Hall laughs as she runs down the list of problems that cost her another $50,000 the following year. "When you establish a vineyard on a farm, you have to deal with gophers, which love to nibble on roots," she says. Hall replanted 10 percent of her vines and hired someone to go on daily gopher patrol. Then there were the deer. Determined to grow organically, she sprinkled handfuls of human hair around the vines — she had heard animals hated the smell. "It worked only for a few days," she says. "Then I read that lion dung keeps deer away, but the zoo wouldn’t give me any because of health regulations." The solution: 18,000 feet of nylon netting that Hall and her kids spent days spreading across 156 rows of vines.
While that Pinot crop matured, Hall got busy producing Zinfandel grapes, selling her harvest to a local winemaker for about $5,000. But just as she was preparing to sell her third harvest, another wrinkle emerged. "My professor looked at the Zinfandel vines and said they looked like Mission grapes," she says. When DNA testing confirmed the teacher’s suspicions, Hall called her winemaker, who then rejected the shipment. "He said he couldn’t do business with me anymore," she says. "The grapes were virtually worthless."
Ever resourceful, Hall went to the archives of the Santa Barbara Mission and researched Mission grapes, learning they’d once been used to make an expensive dessert wine called Angelica. Relying on an 1891 recipe, she took a small bushel of grapes to a co-op winery in Santa Maria and made her own Angelica. "I didn’t see any other choice," she says. "I had to step out of my comfort zone and deal with my fear of failure and my obsession with perfection. It was a matter of preserving history and my family’s future."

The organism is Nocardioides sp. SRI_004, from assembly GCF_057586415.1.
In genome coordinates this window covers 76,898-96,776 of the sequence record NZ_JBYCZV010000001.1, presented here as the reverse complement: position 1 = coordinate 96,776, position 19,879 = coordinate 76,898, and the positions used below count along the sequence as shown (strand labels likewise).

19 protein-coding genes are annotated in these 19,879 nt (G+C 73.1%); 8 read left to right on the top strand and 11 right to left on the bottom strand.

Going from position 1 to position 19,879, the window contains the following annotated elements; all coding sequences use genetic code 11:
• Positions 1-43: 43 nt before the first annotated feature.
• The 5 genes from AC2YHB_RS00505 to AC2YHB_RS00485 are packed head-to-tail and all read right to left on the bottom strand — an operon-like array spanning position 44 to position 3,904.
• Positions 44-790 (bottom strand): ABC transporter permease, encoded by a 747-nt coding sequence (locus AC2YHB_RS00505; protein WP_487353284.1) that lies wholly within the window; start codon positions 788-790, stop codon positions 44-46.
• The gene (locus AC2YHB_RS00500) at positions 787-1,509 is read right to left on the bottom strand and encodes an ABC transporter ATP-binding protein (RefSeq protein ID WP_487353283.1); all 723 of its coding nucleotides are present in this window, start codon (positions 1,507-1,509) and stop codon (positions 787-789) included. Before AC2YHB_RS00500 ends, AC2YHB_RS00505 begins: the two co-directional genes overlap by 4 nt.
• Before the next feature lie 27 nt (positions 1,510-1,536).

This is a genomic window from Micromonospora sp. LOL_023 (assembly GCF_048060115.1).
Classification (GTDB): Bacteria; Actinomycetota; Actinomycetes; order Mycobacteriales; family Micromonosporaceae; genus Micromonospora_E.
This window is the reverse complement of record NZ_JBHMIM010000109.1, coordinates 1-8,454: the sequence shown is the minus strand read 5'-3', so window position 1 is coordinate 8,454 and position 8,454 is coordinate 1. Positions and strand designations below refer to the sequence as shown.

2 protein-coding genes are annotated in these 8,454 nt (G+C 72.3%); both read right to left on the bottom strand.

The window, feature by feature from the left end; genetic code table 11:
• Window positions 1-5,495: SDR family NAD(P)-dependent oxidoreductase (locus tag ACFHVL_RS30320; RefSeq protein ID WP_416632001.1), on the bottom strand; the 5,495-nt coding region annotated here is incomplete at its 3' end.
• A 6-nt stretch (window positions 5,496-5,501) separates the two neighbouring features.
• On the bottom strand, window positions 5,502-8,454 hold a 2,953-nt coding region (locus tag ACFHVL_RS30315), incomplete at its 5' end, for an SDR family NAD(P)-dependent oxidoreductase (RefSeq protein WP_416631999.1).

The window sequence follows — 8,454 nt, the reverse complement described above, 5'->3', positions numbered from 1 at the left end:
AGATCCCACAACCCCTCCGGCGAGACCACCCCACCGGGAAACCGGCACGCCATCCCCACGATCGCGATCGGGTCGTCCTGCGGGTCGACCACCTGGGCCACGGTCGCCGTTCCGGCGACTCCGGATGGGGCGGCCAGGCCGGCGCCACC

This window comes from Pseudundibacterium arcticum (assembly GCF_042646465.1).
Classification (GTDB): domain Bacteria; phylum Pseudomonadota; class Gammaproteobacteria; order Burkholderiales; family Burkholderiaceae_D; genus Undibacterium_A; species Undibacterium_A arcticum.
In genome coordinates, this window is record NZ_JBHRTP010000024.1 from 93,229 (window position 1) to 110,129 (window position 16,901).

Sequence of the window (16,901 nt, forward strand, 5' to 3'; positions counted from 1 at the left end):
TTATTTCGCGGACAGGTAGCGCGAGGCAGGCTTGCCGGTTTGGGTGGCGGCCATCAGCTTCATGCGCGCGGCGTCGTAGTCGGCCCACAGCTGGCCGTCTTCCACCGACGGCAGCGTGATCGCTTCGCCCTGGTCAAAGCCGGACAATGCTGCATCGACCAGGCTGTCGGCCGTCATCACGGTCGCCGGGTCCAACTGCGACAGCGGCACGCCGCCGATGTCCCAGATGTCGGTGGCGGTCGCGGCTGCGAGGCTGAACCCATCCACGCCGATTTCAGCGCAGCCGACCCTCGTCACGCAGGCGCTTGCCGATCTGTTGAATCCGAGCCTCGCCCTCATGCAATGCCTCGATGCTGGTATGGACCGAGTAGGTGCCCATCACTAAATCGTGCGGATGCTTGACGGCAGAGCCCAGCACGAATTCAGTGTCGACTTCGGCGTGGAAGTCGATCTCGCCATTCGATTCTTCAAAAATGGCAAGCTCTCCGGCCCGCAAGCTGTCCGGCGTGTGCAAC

In the former barn that now serves as Hall’s office, she points to a photograph taken at the co-op of that first 30-gallon barrel of Ancient Vine Angelica, dwarfed by stacks of 59-gallon barrels from other vineyards. "And my barrel was only half full," she says. "But you’ve got to start somewhere." Hall also sold her first crop of Pinot Noir that year for about $6,000. In the spring of 2003, she took an even bigger leap, joining a growing number of women winemakers in Santa Barbara County by bottling her own Gypsy Canyon Pinot Noir.
A Fine Winemaker
Although Hall hires hourly help throughout the year, she insists upon overseeing every task at the winery, including weed control. "I’m out there every morning," she says. "I like to get my hands dirty." She’s the one who adds the yeast to the grape juice, stirring the must as it ferments and the sugar turns into alcohol. And it’s Hall who designed the embossed labels for her first Pinot Noir release.
The selling and marketing of her wine, however, proved to be more of a challenge. "I’ve always had a fear of public speaking," she says, "which is why I spent twice as much time working on the packaging than I needed to because the next step meant having to sell the product and market myself." A friend encouraged Hall to confront her anxiety by pitching a respected Santa Barbara buyer she already knew socially. "I practically cried when he placed an order," she says.
Hall then headed south toward Los Angeles, stopping at the exclusive Duke of Bourbon, a store known for its California boutique wines. "Deborah has a real gift for winemaking. Her 2005 Pinot Noir flew off the shelf, and her Angelica is like a fine Cognac that can be enjoyed for hours," says proprietor David Breitstein, who now carries her $75 Pinot Noir and $120 splits of Ancient Vine Angelica. "It was intimidating to meet with buyers in the beginning," Hall says. "But I had certain advantages over the men in particular, such as the fact that women generally have more taste buds."
If you ask Hall about her favorite experience, she’ll tell you about the time a critic came to Gypsy Canyon for a private tasting. "Angel was under the table, and just when the man stuck his nose into the glass, Angel passed gas," she says. "You should have seen the look on his face."